Chronic low-level inflammation could increase breast cancer risk


Chronic low-level inflammation could increase breast cancer risk

Increased breast density is a known risk factor for the development of breast cancer and now researchers at the University of Adelaide have found that chronic low-level inflammation can lead to increased breast density and increased risk for inflammation associated breast cancer.

Breasts are made up of a mixture of fibrous and glandular tissue and fatty tissue. Your breasts are considered dense if you have a lot of fibrous or glandular tissue but not much fat. Less than 10% of women have extremely high breast density.

The new findings have been published in the international journal Breast Cancer Research, and the research is led by The Hospital Research Foundation’s Breast Cancer Research Fellow, Associate Professor Wendy Ingman from the University of Adelaide.

“We induced a low level of chronic inflammation in our lab models and found it was a particular protein called CCL2 that caused the increase in inflammation. This led to an increase in the density in the tissue and also an increased risk of breast cancer,” Associate Professor Ingman said.“While it is already known that certain types of anti-inflammatories (such as aspirin) can reduce breast cancer risk, they are associated with longer term side effects and not recommended for women to help reduce their breast cancer risk.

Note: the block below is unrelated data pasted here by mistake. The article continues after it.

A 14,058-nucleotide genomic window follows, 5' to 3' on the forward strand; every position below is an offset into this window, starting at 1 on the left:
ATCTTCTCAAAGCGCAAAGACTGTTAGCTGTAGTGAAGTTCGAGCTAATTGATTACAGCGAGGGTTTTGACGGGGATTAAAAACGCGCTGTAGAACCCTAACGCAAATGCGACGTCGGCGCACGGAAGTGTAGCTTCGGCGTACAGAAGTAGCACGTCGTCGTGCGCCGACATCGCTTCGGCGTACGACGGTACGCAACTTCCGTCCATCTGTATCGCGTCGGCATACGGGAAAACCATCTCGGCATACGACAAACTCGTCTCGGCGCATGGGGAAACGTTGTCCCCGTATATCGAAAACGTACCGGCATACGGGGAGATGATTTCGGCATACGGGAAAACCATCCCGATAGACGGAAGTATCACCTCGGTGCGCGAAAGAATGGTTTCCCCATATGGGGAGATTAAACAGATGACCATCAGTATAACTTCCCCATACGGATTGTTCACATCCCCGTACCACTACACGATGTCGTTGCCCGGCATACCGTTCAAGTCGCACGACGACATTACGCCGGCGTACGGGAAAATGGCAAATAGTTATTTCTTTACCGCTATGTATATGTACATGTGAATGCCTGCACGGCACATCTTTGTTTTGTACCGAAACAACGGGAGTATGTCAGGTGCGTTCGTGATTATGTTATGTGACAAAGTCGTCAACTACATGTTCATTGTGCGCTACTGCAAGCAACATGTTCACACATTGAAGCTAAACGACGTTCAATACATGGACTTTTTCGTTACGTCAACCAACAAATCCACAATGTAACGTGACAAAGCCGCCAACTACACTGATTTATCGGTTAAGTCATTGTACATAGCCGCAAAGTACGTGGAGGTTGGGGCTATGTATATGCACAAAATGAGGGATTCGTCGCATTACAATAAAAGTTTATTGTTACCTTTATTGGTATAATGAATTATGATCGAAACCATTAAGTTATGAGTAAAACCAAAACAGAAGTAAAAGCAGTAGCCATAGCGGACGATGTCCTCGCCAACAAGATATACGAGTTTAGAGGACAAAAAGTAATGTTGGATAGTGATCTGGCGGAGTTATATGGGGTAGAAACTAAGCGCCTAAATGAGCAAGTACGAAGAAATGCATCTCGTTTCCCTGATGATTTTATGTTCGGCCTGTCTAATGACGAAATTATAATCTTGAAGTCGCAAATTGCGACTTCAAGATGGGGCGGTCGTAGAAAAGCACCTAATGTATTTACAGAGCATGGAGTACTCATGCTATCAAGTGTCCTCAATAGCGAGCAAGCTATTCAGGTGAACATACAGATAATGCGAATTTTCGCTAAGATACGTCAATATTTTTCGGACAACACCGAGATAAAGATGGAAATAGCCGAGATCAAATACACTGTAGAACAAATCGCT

“With this research we believe we may be able to identify the women most at risk of inflammation-associated breast cancer through measuring their breast density and therefore identify those who will most benefit from anti-inflammatory treatment,” Associate Professor Ingman said.

BreastScreen Victoria CEO, Vicki Pridmore said that while there was no agreement on how to consistently measure a woman’s breast density, the research findings were another positive step forward in understanding an individual woman’s risks.

“Regular breast screens remain the best way of monitoring for any change in breast tissue,” Ms Pridmore said. “It’s important that every woman is proactive about their own wellbeing.

“This great Australian research is another important step towards having a better understanding of a disease which affects so many women and their families.”

BreastScreen Australia supports research, greater discussion, and public awareness of breast density, and has released a Position Statement on breast density and screening.

The Royal Australian and New Zealand College of Radiologists has also released a position statement on breast density.

Breast Cancer Network Australia (BCNA) has information about breast density and screening